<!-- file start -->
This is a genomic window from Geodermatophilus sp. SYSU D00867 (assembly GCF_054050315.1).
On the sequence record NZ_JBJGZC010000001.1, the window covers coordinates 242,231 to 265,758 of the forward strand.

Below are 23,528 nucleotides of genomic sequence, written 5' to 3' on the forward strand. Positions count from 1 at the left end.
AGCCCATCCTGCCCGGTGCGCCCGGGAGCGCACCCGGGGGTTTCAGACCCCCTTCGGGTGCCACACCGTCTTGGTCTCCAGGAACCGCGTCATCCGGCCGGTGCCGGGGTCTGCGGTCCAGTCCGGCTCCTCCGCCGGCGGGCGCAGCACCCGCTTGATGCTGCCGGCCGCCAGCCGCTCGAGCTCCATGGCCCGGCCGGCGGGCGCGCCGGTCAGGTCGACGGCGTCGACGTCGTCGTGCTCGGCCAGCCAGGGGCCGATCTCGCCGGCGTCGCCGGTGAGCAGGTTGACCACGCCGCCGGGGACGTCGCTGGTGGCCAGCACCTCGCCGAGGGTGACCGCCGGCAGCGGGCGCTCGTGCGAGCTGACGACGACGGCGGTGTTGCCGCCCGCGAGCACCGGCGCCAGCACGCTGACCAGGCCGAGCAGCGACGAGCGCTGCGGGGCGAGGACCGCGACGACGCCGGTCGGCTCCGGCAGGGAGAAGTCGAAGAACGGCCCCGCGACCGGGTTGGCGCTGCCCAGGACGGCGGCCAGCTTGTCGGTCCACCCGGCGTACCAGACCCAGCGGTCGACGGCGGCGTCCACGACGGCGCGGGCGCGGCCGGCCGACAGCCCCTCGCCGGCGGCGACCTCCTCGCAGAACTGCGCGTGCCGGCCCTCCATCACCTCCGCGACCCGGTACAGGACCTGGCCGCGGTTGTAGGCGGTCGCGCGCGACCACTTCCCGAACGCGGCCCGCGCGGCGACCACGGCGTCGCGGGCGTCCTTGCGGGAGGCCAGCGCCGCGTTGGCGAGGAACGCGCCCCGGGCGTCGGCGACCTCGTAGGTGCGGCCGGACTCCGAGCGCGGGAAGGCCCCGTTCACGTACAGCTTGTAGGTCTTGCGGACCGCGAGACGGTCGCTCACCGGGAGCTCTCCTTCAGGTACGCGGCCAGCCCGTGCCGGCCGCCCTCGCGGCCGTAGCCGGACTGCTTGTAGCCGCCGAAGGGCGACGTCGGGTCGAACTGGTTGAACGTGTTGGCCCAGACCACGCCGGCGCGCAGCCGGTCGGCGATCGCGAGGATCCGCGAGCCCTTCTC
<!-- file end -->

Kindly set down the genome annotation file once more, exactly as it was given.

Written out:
This is a genomic window from Geodermatophilus sp. SYSU D00867 (assembly GCF_054050315.1).
On the sequence record NZ_JBJGZC010000001.1, the window covers coordinates 242,231 to 265,758 of the forward strand.

Below are 23,528 nucleotides of genomic sequence, written 5' to 3' on the forward strand. Positions count from 1 at the left end.
AGCCCATCCTGCCCGGTGCGCCCGGGAGCGCACCCGGGGGTTTCAGACCCCCTTCGGGTGCCACACCGTCTTGGTCTCCAGGAACCGCGTCATCCGGCCGGTGCCGGGGTCTGCGGTCCAGTCCGGCTCCTCCGCCGGCGGGCGCAGCACCCGCTTGATGCTGCCGGCCGCCAGCCGCTCGAGCTCCATGGCCCGGCCGGCGGGCGCGCCGGTCAGGTCGACGGCGTCGACGTCGTCGTGCTCGGCCAGCCAGGGGCCGATCTCGCCGGCGTCGCCGGTGAGCAGGTTGACCACGCCGCCGGGGACGTCGCTGGTGGCCAGCACCTCGCCGAGGGTGACCGCCGGCAGCGGGCGCTCGTGCGAGCTGACGACGACGGCGGTGTTGCCGCCCGCGAGCACCGGCGCCAGCACGCTGACCAGGCCGAGCAGCGACGAGCGCTGCGGGGCGAGGACCGCGACGACGCCGGTCGGCTCCGGCAGGGAGAAGTCGAAGAACGGCCCCGCGACCGGGTTGGCGCTGCCCAGGACGGCGGCCAGCTTGTCGGTCCACCCGGCGTACCAGACCCAGCGGTCGACGGCGGCGTCCACGACGGCGCGGGCGCGGCCGGCCGACAGCCCCTCGCCGGCGGCGACCTCCTCGCAGAACTGCGCGTGCCGGCCCTCCATCACCTCCGCGACCCGGTACAGGACCTGGCCGCGGTTGTAGGCGGTCGCGCGCGACCACTTCCCGAACGCGGCCCGCGCGGCGACCACGGCGTCGCGGGCGTCCTTGCGGGAGGCCAGCGCCGCGTTGGCGAGGAACGCGCCCCGGGCGTCGGCGACCTCGTAGGTGCGGCCGGACTCCGAGCGCGGGAAGGCCCCGTTCACGTACAGCTTGTAGGTCTTGCGGACCGCGAGACGGTCGCTCACCGGGAGCTCTCCTTCAGGTACGCGGCCAGCCCGTGCCGGCCGCCCTCGCGGCCGTAGCCGGACTGCTTGTAGCCGCCGAAGGGCGACGTCGGGTCGAACTGGTTGAACGTGTTGGCCCAGACCACGCCGGCGCGCAGCCGGTCGGCGATCGCGAGGATCCGCGAGCCCTTCTC